and Portland, of the M&C: Lecnine-Mooers line, and the l~C St.Johns-Rouses Point line,
gave Bonaventure a schedU:e of soms twelve daily train departures, and a corresponding
number of arrivals, by December, 1863. In 1864, the Montreal & Champlain was leased,
and in lB67, purchased, by the Grand Trunk Railway of Canada, and the ter­
minal remained until the abolition of the broad-gauge on the GTR in the early 1870s,
when Bonaventure became once
~ore a one-gauge station.
On December 15, 1880, the train ferry service Lachine-Cnughnawaga, 8S well as the
Caughnawaga-St.lsidore section of theformer Montreal & New York Rail Road was discon­
tinued. and thus the or:iginaJ. function of Bonaventure as the terminus for the New York
route via Lachine, Mooers ar.J. Plattsburgh, was discontinued. During this period, a
larger, typically Victorian station, with all of the elegance of the period, including
stained-glass windows in the waiting room, was erected, and this structure remained
until the end. One of th~ stained-glp-ss windows is preserved in the CNR Museum Train.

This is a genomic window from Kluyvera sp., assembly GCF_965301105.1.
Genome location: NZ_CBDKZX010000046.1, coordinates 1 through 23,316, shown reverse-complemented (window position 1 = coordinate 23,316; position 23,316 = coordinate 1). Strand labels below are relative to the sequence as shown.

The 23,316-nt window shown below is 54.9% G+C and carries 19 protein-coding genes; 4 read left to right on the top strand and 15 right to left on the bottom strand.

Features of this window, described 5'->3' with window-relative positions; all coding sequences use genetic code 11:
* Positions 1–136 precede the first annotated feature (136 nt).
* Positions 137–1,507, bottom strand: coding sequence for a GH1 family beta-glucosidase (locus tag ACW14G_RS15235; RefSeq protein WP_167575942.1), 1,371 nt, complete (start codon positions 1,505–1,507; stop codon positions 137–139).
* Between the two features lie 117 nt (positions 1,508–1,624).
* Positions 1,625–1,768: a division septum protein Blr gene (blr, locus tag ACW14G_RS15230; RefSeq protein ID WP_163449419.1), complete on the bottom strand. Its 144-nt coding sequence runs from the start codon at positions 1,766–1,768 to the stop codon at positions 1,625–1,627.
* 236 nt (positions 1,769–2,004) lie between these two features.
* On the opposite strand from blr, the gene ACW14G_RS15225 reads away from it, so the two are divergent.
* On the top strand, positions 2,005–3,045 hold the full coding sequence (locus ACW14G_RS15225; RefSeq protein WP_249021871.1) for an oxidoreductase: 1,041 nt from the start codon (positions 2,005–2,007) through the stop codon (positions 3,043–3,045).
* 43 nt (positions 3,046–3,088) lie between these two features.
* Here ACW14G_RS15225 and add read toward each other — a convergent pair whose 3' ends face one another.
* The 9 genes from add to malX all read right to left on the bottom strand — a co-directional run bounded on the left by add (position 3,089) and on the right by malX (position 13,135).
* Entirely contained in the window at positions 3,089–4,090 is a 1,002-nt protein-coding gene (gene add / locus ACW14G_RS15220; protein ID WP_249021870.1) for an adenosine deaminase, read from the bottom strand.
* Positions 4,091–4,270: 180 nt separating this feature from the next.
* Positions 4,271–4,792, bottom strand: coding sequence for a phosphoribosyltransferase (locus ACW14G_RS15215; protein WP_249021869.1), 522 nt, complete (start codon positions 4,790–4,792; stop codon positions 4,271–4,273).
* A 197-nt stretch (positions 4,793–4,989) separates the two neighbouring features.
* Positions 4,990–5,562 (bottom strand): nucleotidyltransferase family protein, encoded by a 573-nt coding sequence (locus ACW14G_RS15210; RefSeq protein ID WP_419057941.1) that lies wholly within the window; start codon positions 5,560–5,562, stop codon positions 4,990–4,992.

The station remained as the GTRts cnly passenger terminal in Montreal, until 1923.
passing to Canadian National Railways, it became ons of three stations, but
retaining its status as the principal one. Trains of the Canada Atlantic Railway used
it, until the CARts absorption by the GTR in 1905, as did those of the Central Vermont,
until the end. Until about 1917, the Delaware & Hudson service into Montreal arrived
at Bonaventure, but at that time. the D&H changed places with the Rutland Railroad,
the D&H replacing the Rutland at Windsor Station, vice-versa at Bonaventure.
station was eclipsed by the new Central Station. opened by the Canad­ian
National in ~uly. 1943, but locnl trains continued to run into and out of Bonaven­
ture until August 1948 when a disastrous firo complot~ly destroyed the freight sheds,
and damaged
the passenger station. Thus, at the age of 101, the original M&L station
site lost its passengor service, and all trains originated thereafter at Central. With
the rebuilding following the fire, the improvement of the site was put in hand, the
line of the new buildings moved back to correspond with ~l1ndsor Street. The ne Bona.-.
venture terminal buildings which rose on the site of the old station presently house
freight. express and perishable traffic offices, as well as the headqUprters of the
Canadian National Telegraphs.
SOUTH MONTBEAL 1852.-6) 4 % gauge
Because of the navigational difficulties
incidental to the Laprairie-Montreal ferry route, the Champlain & Saint Lawrence was
led, about 1850, to consider the advisability of a new terminal nearer Montreal, off
the abore at Saint Lambelt. Accordingly, a trestle-pier was constructed out from the